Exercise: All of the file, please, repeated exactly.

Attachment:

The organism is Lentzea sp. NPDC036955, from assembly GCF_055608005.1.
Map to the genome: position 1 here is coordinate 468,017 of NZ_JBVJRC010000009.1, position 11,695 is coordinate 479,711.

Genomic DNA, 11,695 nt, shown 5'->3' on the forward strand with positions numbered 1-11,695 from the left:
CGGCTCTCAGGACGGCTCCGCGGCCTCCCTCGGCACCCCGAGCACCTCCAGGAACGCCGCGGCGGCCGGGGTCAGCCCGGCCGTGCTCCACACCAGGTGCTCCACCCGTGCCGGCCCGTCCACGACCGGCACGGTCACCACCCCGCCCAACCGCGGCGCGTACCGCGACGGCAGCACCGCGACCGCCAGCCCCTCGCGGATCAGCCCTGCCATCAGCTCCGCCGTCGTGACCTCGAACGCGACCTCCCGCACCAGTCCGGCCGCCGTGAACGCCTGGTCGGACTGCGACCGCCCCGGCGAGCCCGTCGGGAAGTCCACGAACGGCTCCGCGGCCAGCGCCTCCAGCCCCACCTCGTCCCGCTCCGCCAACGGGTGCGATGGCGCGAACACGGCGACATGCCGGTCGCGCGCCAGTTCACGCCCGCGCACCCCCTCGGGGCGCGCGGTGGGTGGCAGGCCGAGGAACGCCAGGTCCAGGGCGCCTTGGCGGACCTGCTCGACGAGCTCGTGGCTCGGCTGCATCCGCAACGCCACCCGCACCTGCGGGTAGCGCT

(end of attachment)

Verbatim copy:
The organism is Lentzea sp. NPDC036955, from assembly GCF_055608005.1.
Map to the genome: position 1 here is coordinate 468,017 of NZ_JBVJRC010000009.1, position 11,695 is coordinate 479,711.

Genomic DNA, 11,695 nt, shown 5'->3' on the forward strand with positions numbered 1-11,695 from the left:
CGGCTCTCAGGACGGCTCCGCGGCCTCCCTCGGCACCCCGAGCACCTCCAGGAACGCCGCGGCGGCCGGGGTCAGCCCGGCCGTGCTCCACACCAGGTGCTCCACCCGTGCCGGCCCGTCCACGACCGGCACGGTCACCACCCCGCCCAACCGCGGCGCGTACCGCGACGGCAGCACCGCGACCGCCAGCCCCTCGCGGATCAGCCCTGCCATCAGCTCCGCCGTCGTGACCTCGAACGCGACCTCCCGCACCAGTCCGGCCGCCGTGAACGCCTGGTCGGACTGCGACCGCCCCGGCGAGCCCGTCGGGAAGTCCACGAACGGCTCCGCGGCCAGCGCCTCCAGCCCCACCTCGTCCCGCTCCGCCAACGGGTGCGATGGCGCGAACACGGCGACATGCCGGTCGCGCGCCAGTTCACGCCCGCGCACCCCCTCGGGGCGCGCGGTGGGTGGCAGGCCGAGGAACGCCAGGTCCAGGGCGCCTTGGCGGACCTGCTCGACGAGCTCGTGGCTCGGCTGCATCCGCAACGCCACCCGCACCTGCGGGTAGCGCT